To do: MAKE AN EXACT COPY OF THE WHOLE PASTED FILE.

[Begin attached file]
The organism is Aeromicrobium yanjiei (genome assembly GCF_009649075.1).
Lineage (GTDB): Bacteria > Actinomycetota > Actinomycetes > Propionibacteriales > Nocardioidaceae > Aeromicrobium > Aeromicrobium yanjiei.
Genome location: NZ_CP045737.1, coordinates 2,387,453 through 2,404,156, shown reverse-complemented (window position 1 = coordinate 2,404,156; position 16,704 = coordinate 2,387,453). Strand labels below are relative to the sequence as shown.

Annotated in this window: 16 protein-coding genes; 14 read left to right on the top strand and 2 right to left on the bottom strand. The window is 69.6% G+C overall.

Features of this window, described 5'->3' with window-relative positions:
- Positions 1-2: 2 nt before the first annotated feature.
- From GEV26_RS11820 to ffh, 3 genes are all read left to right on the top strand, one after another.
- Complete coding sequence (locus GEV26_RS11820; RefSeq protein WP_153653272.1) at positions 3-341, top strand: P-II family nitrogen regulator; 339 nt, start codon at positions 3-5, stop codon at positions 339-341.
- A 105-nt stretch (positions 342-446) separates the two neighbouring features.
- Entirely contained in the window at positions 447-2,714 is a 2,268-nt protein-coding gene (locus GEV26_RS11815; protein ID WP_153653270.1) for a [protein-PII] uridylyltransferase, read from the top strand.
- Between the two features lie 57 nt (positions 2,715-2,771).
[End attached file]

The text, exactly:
The organism is Aeromicrobium yanjiei (genome assembly GCF_009649075.1).
Lineage (GTDB): Bacteria > Actinomycetota > Actinomycetes > Propionibacteriales > Nocardioidaceae > Aeromicrobium > Aeromicrobium yanjiei.
Genome location: NZ_CP045737.1, coordinates 2,387,453 through 2,404,156, shown reverse-complemented (window position 1 = coordinate 2,404,156; position 16,704 = coordinate 2,387,453). Strand labels below are relative to the sequence as shown.

Annotated in this window: 16 protein-coding genes; 14 read left to right on the top strand and 2 right to left on the bottom strand. The window is 69.6% G+C overall.

Features of this window, described 5'->3' with window-relative positions:
- Positions 1-2: 2 nt before the first annotated feature.
- From GEV26_RS11820 to ffh, 3 genes are all read left to right on the top strand, one after another.
- Complete coding sequence (locus GEV26_RS11820; RefSeq protein WP_153653272.1) at positions 3-341, top strand: P-II family nitrogen regulator; 339 nt, start codon at positions 3-5, stop codon at positions 339-341.
- A 105-nt stretch (positions 342-446) separates the two neighbouring features.
- Entirely contained in the window at positions 447-2,714 is a 2,268-nt protein-coding gene (locus GEV26_RS11815; protein ID WP_153653270.1) for a [protein-PII] uridylyltransferase, read from the top strand.
- Between the two features lie 57 nt (positions 2,715-2,771).